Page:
Remembering Tulsa Paper Co.
The Tulsa Paper Co. was founded by Alphonse Jochem in 1917, originally at 21 W. First St.
Float preparations are made for a 1920s parade along the east side of the Tulsa Paper Co. building, now the Henry Zarrow Center for Arts and Education at 124 E. Reconciliation Way.
composite image By Patrick McNicholas
The Tulsa Paper Co. was founded by Alphonse Jochem in 1917, originally at 21 W. First St. It later moved to a new building at 124 E. Brady St. (now called Reconciliation Way). The company supplied paper products and newsprint for a variety of newspapers, most notably the Tulsa Tribune, published only a block away from this new location.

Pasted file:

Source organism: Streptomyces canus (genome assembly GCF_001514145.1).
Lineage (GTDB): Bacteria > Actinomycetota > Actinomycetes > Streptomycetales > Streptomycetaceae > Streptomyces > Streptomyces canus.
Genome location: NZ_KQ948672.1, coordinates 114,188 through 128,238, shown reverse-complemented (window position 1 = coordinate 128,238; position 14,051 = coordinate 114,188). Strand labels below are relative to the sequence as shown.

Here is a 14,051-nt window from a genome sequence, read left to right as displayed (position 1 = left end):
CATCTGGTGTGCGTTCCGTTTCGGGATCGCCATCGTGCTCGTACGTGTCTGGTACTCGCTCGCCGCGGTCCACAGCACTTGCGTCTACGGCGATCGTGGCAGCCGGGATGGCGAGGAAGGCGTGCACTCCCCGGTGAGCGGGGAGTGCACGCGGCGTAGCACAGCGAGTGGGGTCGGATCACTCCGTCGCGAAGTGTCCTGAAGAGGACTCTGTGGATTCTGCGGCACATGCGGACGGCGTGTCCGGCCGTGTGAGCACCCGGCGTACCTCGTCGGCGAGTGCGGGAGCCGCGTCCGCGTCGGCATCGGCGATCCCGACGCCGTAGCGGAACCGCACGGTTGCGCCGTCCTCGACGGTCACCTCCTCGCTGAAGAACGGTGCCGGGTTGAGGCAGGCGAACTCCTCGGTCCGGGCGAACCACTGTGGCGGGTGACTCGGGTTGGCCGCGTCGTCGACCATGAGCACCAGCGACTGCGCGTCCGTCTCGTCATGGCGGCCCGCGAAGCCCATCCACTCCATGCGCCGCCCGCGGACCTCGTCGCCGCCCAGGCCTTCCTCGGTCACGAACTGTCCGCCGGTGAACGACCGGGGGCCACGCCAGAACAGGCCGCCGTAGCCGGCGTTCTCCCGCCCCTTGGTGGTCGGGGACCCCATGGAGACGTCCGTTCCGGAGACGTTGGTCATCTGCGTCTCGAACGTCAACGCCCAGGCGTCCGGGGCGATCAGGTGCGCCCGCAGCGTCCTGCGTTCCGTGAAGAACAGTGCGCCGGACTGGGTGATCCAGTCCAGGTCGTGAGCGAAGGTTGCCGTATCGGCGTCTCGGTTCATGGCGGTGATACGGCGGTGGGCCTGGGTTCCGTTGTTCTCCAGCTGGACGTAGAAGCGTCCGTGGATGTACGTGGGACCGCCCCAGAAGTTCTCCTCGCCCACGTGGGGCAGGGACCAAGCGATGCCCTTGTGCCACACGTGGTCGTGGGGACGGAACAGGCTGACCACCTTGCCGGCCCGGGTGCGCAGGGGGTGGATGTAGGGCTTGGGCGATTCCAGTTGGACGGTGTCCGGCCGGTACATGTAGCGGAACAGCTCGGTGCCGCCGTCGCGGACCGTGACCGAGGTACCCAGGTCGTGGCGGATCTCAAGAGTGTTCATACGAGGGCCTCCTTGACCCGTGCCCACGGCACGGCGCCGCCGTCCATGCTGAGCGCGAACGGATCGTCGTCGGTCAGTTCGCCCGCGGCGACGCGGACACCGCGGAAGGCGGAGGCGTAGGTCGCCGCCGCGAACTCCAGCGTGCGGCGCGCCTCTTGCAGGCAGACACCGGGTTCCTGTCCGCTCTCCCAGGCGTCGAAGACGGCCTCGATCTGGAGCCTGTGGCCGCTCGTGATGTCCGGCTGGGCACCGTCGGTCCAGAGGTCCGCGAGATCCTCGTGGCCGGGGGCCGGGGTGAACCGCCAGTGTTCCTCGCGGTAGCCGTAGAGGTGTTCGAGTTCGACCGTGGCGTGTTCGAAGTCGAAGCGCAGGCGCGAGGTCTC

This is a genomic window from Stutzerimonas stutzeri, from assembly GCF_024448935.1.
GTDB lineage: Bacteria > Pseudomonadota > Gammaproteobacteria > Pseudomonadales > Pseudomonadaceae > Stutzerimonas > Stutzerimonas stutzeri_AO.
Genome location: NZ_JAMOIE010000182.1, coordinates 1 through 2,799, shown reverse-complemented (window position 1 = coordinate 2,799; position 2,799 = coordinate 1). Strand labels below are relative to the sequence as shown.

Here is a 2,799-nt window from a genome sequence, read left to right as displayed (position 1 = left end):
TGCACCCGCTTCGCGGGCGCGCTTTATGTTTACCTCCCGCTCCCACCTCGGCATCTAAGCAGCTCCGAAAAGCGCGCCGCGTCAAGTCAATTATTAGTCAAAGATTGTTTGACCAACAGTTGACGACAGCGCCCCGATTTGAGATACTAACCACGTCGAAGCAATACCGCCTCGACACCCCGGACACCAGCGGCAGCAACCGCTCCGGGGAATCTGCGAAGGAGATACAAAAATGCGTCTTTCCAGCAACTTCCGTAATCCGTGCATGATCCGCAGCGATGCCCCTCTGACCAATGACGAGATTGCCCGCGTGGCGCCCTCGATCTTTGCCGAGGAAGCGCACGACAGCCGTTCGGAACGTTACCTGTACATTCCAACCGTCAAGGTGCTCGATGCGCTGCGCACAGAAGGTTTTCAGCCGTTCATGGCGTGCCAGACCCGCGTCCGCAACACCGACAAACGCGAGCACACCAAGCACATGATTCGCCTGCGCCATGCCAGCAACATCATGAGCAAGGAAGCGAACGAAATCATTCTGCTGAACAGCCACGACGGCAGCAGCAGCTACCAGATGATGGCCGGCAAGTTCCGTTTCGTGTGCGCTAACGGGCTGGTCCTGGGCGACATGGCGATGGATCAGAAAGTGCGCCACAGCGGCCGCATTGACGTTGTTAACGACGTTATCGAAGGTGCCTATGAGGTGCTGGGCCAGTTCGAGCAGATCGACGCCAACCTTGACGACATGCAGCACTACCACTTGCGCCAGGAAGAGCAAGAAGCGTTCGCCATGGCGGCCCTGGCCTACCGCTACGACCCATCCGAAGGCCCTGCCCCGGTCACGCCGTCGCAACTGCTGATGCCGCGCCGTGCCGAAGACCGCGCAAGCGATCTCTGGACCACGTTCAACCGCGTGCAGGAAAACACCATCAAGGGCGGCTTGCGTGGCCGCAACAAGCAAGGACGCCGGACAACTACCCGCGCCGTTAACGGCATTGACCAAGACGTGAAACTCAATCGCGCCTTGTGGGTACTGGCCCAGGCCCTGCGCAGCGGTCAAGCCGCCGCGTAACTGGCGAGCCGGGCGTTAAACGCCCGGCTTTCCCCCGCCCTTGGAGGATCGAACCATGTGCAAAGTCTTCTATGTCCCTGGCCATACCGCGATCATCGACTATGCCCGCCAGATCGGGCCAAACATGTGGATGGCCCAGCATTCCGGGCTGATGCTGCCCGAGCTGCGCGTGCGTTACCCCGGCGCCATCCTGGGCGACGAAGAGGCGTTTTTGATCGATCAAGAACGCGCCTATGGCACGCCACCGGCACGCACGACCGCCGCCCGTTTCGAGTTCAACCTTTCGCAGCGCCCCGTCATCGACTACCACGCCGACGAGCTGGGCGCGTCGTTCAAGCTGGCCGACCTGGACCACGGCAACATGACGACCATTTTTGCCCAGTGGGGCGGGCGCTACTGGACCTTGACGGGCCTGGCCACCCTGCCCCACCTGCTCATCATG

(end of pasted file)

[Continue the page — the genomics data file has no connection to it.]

The warehouse, owned by businessman and Sand Springs founder Charles Page, was conveniently located near the tracks of the Sand Springs Railway, which Page also founded.
Between the 1930s and ’60s, the Paper Co. twice expanded its operations; in 1958 a new warehouse was added to span the entire block to Boston Avenue. The Tulsa Paper Co. was eventually sold in 1980 to the Mead Corp., which moved its operations to southwest Tulsa. Shortly after, the building became the Mathews Automotive Warehouse.
In 2007 the George Kaiser Family Foundation purchased the building and transformed it into what is now the Woody Guthrie Center, 108 Contemporary art gallery and the Henry Zarrow Center for Arts and Education. The National Park Service of the U.S. Department of the Interior deemed the building a “certified historic structure” in 2010.